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Rives v. O'Hearne

United States Court of Appeals, District of Columbia Circuit
Nov 5, 1934
73 F.2d 984 (D.C. Cir. 1934)


No. 6207.

Argued October 2, 1934.

Decided November 5, 1934.

Appeal from the Supreme Court of the District of Columbia.

Habeas corpus proceeding by Jack E. O'Hearne against Thomas M. Rives, superintendent of the Washington asylum and jail. From an order discharging petitioner, respondent appeals.


Leslie C. Garnett, U.S. Atty., and William A. Gallagher and H.L. Underwood, Asst. U.S. Attys., all of Washington, D.C., for appellant.

Harry T. Whelan and William B. O'Connell, both of Washington, D.C., for appellee.

Before MARTIN, Chief Justice, and ROBB, HITZ, and GRONER, Associate Justices.

The superintendent of the jail of the District of Columbia appeals from an order of the Supreme Court of the District in a habeas corpus proceeding, instituted after the repeal of the Eighteenth Amendment, discharging a prisoner committed before the repeal, for a criminal contempt growing out of a violation of the National Prohibition Act (27 USCA).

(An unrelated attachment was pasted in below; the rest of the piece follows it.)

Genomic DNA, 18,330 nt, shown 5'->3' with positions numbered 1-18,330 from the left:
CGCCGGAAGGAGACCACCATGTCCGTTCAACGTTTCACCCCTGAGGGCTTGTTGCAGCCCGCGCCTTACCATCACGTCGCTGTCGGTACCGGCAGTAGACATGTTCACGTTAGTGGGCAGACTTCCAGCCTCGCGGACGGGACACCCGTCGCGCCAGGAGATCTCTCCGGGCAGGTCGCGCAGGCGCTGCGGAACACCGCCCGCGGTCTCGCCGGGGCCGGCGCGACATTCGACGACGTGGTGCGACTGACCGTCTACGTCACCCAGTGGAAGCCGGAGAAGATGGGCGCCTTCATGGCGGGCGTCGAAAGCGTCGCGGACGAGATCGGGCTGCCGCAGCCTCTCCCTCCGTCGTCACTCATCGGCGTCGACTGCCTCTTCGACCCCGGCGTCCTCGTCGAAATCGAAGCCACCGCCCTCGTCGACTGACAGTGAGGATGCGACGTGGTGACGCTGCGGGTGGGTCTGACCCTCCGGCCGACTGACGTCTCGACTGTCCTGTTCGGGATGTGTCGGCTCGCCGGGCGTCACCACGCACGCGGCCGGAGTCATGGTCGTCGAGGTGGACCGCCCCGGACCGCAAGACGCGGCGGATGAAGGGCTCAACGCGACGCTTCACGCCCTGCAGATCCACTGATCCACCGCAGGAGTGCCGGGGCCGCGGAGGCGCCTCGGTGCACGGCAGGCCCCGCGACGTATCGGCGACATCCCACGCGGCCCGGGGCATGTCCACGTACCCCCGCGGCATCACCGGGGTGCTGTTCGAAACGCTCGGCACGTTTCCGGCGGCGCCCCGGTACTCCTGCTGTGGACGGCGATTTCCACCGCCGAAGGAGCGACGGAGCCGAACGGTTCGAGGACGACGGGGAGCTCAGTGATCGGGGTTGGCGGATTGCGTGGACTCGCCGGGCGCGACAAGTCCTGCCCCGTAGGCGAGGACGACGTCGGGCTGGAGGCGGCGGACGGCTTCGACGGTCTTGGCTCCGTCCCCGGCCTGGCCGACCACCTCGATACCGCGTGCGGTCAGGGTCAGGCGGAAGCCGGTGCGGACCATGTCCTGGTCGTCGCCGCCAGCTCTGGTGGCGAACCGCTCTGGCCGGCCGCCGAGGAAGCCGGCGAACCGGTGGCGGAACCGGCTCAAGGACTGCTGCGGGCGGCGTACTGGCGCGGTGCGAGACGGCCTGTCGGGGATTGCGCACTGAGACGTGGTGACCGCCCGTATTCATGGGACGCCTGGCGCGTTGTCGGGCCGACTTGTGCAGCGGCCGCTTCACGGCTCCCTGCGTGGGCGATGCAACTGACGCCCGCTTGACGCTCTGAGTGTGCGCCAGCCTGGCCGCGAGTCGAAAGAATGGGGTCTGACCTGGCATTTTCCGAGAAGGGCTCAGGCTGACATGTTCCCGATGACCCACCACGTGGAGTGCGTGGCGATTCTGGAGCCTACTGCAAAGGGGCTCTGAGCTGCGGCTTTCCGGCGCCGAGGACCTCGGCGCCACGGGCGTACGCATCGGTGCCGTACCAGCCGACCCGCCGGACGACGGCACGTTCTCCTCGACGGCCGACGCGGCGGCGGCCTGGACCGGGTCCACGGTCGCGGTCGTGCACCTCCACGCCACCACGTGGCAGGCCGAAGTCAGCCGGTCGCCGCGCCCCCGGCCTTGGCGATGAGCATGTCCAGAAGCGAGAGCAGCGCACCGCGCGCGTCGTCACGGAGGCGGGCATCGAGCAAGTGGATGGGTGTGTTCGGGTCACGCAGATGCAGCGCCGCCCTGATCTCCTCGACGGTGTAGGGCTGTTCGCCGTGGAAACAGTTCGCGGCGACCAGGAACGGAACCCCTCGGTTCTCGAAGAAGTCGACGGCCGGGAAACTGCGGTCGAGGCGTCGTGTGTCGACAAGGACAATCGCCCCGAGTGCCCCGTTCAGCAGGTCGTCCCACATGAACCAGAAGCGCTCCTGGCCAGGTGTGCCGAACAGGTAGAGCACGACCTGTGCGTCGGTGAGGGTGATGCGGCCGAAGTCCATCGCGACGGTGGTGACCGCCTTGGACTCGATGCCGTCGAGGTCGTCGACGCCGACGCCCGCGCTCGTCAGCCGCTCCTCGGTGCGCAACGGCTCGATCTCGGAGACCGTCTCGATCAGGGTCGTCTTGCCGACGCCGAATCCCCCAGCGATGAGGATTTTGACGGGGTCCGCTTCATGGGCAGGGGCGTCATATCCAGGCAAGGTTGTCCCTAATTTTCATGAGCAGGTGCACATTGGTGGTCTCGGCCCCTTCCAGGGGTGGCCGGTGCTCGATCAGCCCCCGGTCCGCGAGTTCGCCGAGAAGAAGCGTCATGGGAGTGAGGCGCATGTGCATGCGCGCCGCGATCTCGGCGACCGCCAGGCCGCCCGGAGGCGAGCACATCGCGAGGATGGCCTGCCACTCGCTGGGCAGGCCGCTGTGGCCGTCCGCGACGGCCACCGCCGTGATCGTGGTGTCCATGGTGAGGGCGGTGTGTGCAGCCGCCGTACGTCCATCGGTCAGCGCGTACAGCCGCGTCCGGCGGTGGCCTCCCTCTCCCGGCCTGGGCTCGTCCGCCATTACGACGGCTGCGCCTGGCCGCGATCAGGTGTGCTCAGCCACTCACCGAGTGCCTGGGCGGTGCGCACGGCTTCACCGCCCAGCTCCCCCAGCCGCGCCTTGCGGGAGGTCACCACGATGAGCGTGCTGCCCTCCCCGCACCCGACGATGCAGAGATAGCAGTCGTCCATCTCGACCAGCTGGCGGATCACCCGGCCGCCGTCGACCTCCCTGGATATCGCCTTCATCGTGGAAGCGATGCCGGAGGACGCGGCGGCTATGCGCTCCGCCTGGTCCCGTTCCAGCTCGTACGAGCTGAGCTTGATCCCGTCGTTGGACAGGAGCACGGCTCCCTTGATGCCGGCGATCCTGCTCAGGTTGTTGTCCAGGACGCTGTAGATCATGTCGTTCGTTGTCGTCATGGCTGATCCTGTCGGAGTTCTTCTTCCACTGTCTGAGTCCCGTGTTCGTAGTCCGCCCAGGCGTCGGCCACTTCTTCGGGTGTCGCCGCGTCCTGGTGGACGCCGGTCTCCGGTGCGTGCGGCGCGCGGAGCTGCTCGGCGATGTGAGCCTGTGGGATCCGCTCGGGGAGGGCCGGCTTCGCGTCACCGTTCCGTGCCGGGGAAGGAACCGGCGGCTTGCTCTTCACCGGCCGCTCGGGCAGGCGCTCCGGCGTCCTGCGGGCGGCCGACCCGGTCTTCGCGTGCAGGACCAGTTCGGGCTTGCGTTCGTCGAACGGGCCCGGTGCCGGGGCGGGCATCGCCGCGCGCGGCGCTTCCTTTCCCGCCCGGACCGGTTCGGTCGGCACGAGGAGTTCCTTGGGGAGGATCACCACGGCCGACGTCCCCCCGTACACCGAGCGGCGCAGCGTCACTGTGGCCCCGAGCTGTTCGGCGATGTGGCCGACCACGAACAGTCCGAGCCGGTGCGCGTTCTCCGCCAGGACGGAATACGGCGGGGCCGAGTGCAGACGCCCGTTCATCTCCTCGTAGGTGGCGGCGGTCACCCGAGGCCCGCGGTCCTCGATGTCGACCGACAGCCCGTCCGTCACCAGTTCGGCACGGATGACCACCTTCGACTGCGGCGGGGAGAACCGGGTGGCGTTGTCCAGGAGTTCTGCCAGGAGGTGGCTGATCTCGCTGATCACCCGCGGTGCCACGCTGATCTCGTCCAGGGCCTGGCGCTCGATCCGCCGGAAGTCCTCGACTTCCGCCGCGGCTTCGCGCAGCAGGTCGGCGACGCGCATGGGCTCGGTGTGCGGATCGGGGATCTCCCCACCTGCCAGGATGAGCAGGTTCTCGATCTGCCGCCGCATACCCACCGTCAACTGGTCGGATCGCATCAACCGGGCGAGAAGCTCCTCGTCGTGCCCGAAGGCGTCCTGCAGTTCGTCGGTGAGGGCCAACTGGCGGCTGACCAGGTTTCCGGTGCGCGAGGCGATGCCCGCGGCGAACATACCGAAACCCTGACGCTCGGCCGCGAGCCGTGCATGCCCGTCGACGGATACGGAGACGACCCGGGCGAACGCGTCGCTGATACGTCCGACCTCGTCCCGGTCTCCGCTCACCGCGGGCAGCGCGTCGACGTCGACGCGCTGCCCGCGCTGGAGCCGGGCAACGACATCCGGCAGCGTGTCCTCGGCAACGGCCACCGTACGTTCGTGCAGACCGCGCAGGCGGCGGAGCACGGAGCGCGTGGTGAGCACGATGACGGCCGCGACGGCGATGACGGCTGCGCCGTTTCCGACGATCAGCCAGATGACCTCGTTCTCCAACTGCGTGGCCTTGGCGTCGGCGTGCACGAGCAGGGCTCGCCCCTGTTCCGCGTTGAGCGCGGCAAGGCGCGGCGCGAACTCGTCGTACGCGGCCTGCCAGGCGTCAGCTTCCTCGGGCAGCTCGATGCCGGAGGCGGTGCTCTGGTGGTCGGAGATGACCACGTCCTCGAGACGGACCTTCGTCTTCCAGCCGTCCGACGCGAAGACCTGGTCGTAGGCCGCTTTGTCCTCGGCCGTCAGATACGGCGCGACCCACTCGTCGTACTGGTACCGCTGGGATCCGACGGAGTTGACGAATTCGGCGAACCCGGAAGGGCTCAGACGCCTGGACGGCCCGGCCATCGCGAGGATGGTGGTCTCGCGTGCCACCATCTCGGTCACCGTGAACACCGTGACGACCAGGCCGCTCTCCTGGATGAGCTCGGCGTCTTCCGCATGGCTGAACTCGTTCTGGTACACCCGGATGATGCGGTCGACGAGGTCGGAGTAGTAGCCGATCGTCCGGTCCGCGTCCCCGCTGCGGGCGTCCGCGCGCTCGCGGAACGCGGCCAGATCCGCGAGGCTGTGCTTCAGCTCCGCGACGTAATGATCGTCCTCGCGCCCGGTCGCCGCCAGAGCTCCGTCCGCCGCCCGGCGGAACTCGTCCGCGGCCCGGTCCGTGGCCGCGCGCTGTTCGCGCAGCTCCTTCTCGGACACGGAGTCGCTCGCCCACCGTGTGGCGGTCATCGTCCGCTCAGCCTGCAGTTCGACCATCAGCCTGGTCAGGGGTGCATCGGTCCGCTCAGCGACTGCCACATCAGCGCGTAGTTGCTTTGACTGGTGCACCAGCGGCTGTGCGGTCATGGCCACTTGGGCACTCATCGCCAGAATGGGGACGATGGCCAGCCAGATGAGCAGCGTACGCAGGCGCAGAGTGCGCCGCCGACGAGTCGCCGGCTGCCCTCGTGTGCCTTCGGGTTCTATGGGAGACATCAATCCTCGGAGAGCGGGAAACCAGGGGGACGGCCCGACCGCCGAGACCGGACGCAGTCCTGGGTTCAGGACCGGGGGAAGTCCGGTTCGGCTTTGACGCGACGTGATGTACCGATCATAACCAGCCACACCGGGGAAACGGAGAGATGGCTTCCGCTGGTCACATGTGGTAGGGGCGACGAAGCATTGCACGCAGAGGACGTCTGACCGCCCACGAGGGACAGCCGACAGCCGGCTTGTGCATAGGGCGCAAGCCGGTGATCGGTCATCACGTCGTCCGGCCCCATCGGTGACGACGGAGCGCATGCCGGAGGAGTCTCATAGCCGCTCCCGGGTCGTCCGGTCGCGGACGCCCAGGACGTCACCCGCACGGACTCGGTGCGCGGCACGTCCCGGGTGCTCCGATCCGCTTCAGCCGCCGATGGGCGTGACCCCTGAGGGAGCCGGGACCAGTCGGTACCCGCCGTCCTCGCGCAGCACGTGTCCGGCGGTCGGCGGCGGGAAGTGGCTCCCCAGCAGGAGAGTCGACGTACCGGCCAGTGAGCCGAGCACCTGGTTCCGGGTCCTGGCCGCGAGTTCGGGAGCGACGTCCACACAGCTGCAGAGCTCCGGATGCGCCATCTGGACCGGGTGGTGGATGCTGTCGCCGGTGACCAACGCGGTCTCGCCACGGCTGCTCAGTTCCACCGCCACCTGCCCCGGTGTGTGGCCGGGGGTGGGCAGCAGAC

The prisoner (appellee) was tried and sentenced for contempt in the court below on May 12, 1932, and on appeal the judgment was affirmed by this court (O'Hearne v. United States, 62 App. D.C. 285, 66 F.2d 933); certiorari was denied by the Supreme Court of the United States on November 6, 1933 (O'Hearne v. United States, 290 U.S. 683, 54 S. Ct. 120, 78 L. Ed. 589). On November 13, 1933, the contemnor was committed to jail to serve ten months. The Twenty-First Amendment, repealing the Eighteenth Amendment, was consummated on December 5, 1933. The habeas corpus proceeding was instituted on March 26, 1934, and the prisoner was discharged March 28, 1934.

It thus appears that before the Twenty-First Amendment was consummated, and, consequently, while the Eighteenth Amendment and the National Prohibition Act were in force, appellee was tried and sentenced for contempt, perfected and lost his appeal, and was committed to jail. His commitment was also long after the expiration of the term of court at which he was tried, and as he disappeared immediately upon his discharge and his present whereabouts are unknown, the controversy has somewhat the aspect of a moot case.